No. Some debts are not dischargeable in a bankruptcy case. Common examples include:
• Debts secured by a lien. For example, if you granted your lender a lien to secure repayment of the lender’s loan you used to buy your car, you are probably going to have to repay your lender if you want to keep your car. If you’re willing to give your car back to the lender, the debt could be discharged. But, some liens can be avoided in bankruptcy, so consult an experienced bankruptcy attorney for information on what relief is available to you.
• Debts for child support and, in most cases (but not all), property settlements in divorces.
• Debts for some tax liabilities (with some exceptions).
• Debts incurred by fraud or other intentional wrongful acts.
• Debts incurred by drunk driving.
• Governmental fines.
It depends on which chapter you file.
If you file a Chapter 7 case, after the bankruptcy is filed (that is, not including the time necessary to get the case ready to file), most people will have their discharge and their bankruptcy will be concluded (from their perspective, not necessarily the bankruptcy trustee’s) within 120 to 180 days. But debtors will see relief from lawsuits, debt collectors’ calls and letters and other collection tactics immediately after the case is filed.
Chapter 13 cases usually take between three and five years to complete.
Chapter 12 cases usually take at least three years.
Chapter 11 cases can be resolved in as short as 180 days (in a liquidating case) or, in our experience, as long as five years.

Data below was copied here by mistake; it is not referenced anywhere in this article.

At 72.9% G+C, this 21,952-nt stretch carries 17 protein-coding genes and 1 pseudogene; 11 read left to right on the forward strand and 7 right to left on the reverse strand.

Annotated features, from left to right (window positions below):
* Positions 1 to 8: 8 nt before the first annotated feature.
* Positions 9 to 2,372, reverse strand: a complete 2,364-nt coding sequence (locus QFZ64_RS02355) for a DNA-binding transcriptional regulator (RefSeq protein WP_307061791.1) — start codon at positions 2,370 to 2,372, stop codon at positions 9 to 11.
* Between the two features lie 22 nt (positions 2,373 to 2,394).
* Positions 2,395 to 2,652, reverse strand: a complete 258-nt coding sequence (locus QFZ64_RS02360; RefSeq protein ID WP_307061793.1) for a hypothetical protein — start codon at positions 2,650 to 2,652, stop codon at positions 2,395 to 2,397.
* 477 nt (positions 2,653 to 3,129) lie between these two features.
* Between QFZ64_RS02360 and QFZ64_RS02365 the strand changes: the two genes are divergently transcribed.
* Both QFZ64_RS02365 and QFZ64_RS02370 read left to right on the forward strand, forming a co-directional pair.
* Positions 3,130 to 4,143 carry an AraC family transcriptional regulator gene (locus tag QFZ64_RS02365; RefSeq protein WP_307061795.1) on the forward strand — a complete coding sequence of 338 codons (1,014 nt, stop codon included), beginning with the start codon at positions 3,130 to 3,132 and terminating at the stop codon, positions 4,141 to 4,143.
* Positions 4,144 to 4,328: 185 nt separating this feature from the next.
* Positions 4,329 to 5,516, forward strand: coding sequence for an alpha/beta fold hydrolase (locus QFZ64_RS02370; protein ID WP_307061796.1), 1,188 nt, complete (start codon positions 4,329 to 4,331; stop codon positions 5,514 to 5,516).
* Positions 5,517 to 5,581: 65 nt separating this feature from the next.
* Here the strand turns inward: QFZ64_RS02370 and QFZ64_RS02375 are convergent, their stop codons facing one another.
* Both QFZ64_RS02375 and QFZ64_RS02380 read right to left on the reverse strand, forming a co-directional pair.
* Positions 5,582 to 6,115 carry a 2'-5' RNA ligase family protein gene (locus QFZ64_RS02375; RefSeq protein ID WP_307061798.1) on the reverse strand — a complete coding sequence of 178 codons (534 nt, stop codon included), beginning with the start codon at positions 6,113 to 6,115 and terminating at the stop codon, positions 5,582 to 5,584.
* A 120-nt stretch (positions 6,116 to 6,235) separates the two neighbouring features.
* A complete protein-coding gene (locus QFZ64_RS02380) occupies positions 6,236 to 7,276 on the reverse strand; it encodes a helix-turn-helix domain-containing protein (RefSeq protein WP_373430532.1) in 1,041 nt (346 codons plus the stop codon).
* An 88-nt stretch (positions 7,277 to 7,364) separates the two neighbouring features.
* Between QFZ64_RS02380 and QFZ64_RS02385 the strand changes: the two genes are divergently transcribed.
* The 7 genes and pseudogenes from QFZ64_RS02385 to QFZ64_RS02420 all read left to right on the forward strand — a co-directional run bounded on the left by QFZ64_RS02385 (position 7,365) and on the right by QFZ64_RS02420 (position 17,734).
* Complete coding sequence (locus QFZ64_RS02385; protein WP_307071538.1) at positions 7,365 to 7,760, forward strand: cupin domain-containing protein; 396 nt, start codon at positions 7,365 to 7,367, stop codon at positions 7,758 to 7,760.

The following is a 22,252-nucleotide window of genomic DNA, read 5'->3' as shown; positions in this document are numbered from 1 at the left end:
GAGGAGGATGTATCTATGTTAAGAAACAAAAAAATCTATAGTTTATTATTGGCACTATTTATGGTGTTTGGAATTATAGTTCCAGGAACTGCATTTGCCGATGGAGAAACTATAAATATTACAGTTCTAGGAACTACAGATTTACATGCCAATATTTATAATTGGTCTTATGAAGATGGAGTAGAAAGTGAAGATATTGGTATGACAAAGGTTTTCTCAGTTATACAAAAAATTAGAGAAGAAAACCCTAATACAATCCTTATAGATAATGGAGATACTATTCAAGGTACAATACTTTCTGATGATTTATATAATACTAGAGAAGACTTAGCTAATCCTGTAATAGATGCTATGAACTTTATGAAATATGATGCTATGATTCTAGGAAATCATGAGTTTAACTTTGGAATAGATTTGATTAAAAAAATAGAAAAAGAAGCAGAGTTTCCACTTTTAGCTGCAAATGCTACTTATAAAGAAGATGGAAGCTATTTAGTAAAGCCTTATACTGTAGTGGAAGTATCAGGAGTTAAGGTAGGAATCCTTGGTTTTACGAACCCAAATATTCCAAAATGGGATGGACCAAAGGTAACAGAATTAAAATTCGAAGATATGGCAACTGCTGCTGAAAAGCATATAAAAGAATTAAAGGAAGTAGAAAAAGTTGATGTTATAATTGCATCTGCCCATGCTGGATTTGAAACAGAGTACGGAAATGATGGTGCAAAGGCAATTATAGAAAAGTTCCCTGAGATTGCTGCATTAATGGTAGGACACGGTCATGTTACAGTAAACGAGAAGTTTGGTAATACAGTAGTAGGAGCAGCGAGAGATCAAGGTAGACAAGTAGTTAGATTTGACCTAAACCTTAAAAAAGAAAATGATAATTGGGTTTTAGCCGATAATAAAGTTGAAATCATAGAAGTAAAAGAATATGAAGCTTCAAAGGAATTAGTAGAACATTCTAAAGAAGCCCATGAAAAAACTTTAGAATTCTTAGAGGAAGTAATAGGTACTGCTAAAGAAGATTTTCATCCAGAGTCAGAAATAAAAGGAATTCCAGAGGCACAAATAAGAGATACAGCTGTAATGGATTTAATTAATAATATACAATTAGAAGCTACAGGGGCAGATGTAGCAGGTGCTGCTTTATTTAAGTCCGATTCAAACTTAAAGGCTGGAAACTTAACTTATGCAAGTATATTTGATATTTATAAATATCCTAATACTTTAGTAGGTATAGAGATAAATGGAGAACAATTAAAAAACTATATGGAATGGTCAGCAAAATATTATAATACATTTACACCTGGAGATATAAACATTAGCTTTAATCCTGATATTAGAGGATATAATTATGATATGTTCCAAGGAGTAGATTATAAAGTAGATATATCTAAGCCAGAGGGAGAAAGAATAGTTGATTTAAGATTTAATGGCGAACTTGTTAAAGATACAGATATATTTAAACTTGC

Sometimes. If you are delinquent on your house payments and have the cash flow to make your normal monthly payments, plus repay a portion of the delinquent amount, a Chapter 13 bankruptcy might help you save your house. If your house is being foreclosed, however, it is crucial that you have your bankruptcy on file BEFORE YOUR HOUSE IS SOLD AT A SHERIFF’S SALE. If you wait until after your house is sold at the sheriff’s sale, it is very unlikely a Chapter 13 bankruptcy can help you save your house.
Yes. Whenever any bankruptcy is filed, the moment the case is filed a “stay” (like an injunction) is automatically issued. The stay prohibits creditors from taking action to collect a debt. After the bankruptcy is on file, creditors with pending wage or bank garnishments will have to quickly release them or risk the wrath of the bankruptcy judge assigned to your case.
If you act quickly enough (i.e. before your lender has sold the car) and you have sufficient cash flow to make the payments required under the Bankruptcy Code (and those payments are typically lower than the normal monthly payments with your lender), you may be able to retain your car.
There is no such thing. There is no special proceeding under the Bankruptcy Code that allows a debtor with medical debt, as well as other types of debt, to file bankruptcy and only address the medical debt. When a person or entity files bankruptcy, all debt must be included, even debt that is disputed or owed to friends or family members. Typically, however, when a bankruptcy is filed by a person with medical debt, that debt will be discharged.